According to statistics released by the police, violence among minors has increased significantly in Helsinki since the beginning of last year, raising concerns about public safety.
Out of suspected crimes reported to the Helsinki Police, assaults committed by under-14-year-olds have risen from 89 between January and April 2020 to 121 during the same time period in 2021. Among 15-to-17-year-olds, homicides rose from one to six in the referenced time frames, while assaults increased from 66 in the same time frame in 2020 to 88 in 2021.
Yle spoke to Interior Minister Maria Ohisalo about the situation.
Interior Minister Maria Ohisalo (Green), has the safety situation among young people in Helsinki deteriorated?
The safety situation is generally pretty good. Looking at the big picture, large sections of young people are doing better than ever. Unfortunately, there are also some young people who are doing worse. The Covid crisis, the fact that we have had to resort to long-distance learning and no hobbies, and that there have not been reliable adults in their day-to-day life, has been reflected in the behaviour and wellbeing of young people.
According to the police, more young people in Helsinki now carry a bladed weapon and the threshold for using it fallen. Does this pose a danger to bystanders?
Finland is still the safest country in the world by many measures. The resources of the authorities have been increased so that there were more police officers patrolling and approaching people. If anyone feels unsafe, they can go and talk to a police officer.
According to police, many young people say they carry a knife with them because they feel unsafe. What would you say to these young people?
A feeling of security is different for different people and groups in this society. Some people feel left out, on the fringes and like they are not part of society. That is a huge security threat to us all. We need to reinforce the message that everyone is on equal footing and a welcome participant of this society. Violence is never the answer. Help is available and reliable, decent adults are around. Our public services exist for that exact reason: so that everyone can seek help.
What concrete measures has the government taken, or does it intend to take, in order to reduce violence among minors?
Resources for authorities in charge of security have been increased. For the second year in a row, police resources are being funnelled towards youth work, specifically towards prevention. Among other things, anchoring kids through the cooperation of different authorities who can meet the challenges of young people for whom things are very difficult in society, has worked. A new collaborative body has just been set up in Helsinki, which aims to catch young people falling through the cracks. It combines cooperation between schools, social services and other authorities. We need to be able to invest more and more into education, mental health and substance abuse services and child protection. The government has already invested in all of these and will continue to do so in the coming years.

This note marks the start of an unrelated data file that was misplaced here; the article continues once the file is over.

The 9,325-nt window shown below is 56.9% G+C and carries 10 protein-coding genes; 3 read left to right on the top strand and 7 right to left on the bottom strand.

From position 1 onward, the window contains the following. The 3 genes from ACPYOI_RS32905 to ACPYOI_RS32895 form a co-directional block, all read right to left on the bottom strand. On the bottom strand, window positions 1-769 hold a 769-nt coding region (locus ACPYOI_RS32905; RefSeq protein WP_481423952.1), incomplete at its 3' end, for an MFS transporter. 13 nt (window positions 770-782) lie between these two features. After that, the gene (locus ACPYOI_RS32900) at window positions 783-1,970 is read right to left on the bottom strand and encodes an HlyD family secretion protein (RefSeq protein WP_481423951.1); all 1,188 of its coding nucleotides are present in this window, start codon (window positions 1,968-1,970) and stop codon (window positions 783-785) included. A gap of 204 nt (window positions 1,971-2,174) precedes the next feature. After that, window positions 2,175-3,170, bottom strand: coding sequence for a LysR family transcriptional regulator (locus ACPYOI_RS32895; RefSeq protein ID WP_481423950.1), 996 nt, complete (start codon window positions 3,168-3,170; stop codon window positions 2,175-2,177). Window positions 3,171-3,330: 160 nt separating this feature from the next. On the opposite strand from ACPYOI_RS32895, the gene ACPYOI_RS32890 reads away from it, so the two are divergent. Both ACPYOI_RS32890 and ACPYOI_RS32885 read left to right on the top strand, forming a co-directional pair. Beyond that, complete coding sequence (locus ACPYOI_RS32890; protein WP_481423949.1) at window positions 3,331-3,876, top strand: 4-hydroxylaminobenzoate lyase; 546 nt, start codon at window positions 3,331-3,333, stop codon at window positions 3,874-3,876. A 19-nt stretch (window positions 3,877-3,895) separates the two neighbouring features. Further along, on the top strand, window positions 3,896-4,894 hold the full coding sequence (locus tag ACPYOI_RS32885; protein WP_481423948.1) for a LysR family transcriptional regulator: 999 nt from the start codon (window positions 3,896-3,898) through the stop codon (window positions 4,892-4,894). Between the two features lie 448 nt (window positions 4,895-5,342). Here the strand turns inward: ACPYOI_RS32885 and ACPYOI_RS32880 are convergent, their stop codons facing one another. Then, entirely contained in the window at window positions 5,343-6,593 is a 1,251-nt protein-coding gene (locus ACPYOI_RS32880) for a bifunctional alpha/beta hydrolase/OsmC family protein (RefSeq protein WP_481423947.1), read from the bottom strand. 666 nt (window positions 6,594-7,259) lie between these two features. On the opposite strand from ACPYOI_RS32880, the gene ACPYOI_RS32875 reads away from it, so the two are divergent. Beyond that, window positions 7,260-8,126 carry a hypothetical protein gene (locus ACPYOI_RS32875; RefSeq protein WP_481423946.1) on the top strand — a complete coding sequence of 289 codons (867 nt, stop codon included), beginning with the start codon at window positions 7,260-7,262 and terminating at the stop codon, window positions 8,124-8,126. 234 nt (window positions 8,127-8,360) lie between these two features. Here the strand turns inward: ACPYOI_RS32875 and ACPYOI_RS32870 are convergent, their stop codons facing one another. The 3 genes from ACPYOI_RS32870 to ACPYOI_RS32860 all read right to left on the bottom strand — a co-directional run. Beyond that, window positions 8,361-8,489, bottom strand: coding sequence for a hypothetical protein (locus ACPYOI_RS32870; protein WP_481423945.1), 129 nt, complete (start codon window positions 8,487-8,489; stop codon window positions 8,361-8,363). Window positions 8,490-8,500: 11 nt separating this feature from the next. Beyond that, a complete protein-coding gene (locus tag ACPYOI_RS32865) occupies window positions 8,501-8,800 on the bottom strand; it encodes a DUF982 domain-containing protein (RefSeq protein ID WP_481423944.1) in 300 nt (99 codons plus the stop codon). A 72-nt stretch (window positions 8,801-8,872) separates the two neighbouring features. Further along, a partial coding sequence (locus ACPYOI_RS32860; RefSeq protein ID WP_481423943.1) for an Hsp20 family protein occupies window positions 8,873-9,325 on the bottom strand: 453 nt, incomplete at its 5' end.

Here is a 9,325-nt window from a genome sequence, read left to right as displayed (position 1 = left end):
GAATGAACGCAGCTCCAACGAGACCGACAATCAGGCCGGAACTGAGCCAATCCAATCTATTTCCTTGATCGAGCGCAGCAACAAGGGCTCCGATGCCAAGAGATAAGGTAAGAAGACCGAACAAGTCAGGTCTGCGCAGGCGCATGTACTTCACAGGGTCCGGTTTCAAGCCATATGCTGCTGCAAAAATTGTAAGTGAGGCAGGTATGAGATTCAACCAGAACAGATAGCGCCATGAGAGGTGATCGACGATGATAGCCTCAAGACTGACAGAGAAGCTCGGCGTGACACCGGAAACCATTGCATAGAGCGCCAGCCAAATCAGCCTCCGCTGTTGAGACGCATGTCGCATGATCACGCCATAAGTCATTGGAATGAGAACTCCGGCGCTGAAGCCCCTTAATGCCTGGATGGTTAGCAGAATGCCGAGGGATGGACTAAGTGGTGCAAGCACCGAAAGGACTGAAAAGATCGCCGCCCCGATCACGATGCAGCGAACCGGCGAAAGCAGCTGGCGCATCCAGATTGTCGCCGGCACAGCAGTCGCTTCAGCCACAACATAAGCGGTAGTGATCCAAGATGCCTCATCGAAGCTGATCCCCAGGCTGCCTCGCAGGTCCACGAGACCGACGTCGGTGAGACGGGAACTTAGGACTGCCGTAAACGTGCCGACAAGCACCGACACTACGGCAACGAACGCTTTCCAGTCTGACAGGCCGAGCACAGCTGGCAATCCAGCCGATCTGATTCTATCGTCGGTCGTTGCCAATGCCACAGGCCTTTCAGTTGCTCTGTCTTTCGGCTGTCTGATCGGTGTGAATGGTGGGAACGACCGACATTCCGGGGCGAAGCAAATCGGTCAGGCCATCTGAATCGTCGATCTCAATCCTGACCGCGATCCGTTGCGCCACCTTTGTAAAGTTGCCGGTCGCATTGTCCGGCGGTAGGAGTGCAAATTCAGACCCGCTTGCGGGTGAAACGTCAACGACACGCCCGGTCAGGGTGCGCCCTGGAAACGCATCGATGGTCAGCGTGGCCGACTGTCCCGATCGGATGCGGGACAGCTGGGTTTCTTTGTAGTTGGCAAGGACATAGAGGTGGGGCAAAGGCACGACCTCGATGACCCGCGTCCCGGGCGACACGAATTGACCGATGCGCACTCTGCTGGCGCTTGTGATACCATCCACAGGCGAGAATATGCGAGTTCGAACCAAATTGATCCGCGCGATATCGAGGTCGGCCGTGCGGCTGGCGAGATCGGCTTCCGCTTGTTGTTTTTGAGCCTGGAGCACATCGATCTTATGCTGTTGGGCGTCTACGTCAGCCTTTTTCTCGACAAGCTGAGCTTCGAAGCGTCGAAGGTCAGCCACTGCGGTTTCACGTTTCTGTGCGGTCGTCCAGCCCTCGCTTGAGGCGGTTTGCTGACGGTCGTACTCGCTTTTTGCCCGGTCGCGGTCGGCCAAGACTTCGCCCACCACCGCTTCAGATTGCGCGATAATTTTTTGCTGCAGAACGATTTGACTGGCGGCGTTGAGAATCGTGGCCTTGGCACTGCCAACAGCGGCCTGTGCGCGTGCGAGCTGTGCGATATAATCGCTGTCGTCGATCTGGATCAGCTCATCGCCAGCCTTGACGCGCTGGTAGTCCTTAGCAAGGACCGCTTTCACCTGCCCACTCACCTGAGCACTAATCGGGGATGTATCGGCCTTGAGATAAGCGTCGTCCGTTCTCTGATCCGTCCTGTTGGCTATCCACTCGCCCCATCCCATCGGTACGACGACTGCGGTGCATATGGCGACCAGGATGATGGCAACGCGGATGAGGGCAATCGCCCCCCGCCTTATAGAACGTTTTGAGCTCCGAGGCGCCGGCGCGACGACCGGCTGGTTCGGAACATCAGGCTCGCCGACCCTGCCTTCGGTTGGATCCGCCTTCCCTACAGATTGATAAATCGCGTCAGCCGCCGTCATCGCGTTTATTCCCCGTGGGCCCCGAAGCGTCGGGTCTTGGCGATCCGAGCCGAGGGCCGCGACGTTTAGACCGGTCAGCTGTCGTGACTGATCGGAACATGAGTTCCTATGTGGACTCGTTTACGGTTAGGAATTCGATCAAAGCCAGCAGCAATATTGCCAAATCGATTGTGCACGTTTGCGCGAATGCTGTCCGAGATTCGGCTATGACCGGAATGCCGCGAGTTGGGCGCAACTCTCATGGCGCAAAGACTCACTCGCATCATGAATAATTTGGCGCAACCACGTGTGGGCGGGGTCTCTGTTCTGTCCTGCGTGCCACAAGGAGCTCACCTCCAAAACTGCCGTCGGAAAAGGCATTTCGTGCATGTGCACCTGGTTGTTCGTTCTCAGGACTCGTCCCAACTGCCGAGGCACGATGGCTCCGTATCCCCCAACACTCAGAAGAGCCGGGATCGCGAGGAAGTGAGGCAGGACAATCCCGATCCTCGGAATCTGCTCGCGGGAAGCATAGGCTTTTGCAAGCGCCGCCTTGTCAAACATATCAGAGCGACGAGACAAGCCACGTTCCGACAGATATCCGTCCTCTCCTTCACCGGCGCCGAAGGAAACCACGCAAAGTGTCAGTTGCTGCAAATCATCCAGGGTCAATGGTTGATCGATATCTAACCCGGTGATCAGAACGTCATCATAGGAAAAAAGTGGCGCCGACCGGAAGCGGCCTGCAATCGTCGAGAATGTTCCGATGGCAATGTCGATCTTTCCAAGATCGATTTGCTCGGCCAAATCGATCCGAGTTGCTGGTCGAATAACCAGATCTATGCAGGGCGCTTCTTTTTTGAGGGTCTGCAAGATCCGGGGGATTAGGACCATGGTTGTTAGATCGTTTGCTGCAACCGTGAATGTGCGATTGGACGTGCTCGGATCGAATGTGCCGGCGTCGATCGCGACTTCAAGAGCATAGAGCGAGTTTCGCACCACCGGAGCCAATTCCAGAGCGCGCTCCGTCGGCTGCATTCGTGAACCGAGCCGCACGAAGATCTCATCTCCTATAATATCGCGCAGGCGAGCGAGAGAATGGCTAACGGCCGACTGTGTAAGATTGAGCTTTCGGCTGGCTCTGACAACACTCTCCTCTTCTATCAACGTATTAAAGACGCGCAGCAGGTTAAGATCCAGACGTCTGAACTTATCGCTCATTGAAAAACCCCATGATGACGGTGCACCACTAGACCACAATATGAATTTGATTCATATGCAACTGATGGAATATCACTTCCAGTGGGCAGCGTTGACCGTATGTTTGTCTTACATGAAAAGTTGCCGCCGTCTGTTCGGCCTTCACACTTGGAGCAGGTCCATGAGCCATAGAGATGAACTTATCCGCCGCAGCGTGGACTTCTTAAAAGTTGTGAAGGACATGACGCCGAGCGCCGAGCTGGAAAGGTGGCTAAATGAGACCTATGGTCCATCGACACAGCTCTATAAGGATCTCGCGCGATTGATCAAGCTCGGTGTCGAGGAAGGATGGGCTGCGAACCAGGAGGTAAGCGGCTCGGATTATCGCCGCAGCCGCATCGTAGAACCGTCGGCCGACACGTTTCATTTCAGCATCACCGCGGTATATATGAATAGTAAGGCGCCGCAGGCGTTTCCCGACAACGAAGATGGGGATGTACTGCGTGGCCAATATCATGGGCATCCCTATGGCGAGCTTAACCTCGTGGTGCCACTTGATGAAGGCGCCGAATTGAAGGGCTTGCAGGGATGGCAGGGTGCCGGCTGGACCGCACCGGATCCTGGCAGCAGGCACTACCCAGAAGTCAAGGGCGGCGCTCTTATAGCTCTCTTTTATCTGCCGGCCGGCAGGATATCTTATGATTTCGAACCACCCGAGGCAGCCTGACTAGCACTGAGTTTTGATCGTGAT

What kind of amounts are we talking about, that would adequately ensure services required by at-risk youth?
If we fail to take preventative action, we are talking about larger amounts. It has been estimated that one marginalised youth can cost society a million euros, in the long run, if the young person does not have access to education. It is better to invest in preventative services and to involve every young person. It will be cheaper in the long run.
How much money has the government invested in these efforts?
Last spring, the government invested 300 million euros in a support package for young people. Now we are putting together another one. The key is to reduce the equality gap in learning and well-being and invest in the mental health and substance abuse services for our youth. The additional budgets should bring about tens or even hundreds of millions of euros in additional funding.
The current situation in Helsinki seems alarming. Are these measures enough?
The corona crisis will continue to cast a big shadow over our society. We have discussed this in conjunction with the budget framework talks, how it does not make sense to stop investing in children, young people and the people who have been hit hardest by this crisis. That is why the government has decided to invest in many different sectors next year.
Police have confiscated, among other things, karambit combat knives from young people. Should the import of such knives be restricted?
The authorities know how many of these types of weapons are circulating compared to before. I have not yet heard a recommendation from the police about desired changes to the law. What is important to convey, is that violence is not the answer to anything. Help is available, when things are difficult.
The police in Helsinki have raised concerns about youth gangs. Why do you think we are in this predicament?
Some young people are constantly being further excluded. They feel excluded from hobbies or their education, have a hard time establishing themselves professionally, engage in substance abuse, and their social connections are weak. When problems pile up, people may seek help from others in a similar situation. This doesn’t necessarily aid anyone. My wish is for us to have authorities that young people can turn to for help.
According to statistics, young people from an immigrant background are at a higher risk of being a victim or perpetrator of a crime, than other youth. What can be done about this situation?
We shouldn’t give into helplessness. We should involve every young person in education, work life and their communities. Unfortunately, racism and discrimination can exacerbate people’s problems. That is why the government is creating an action plan against racism.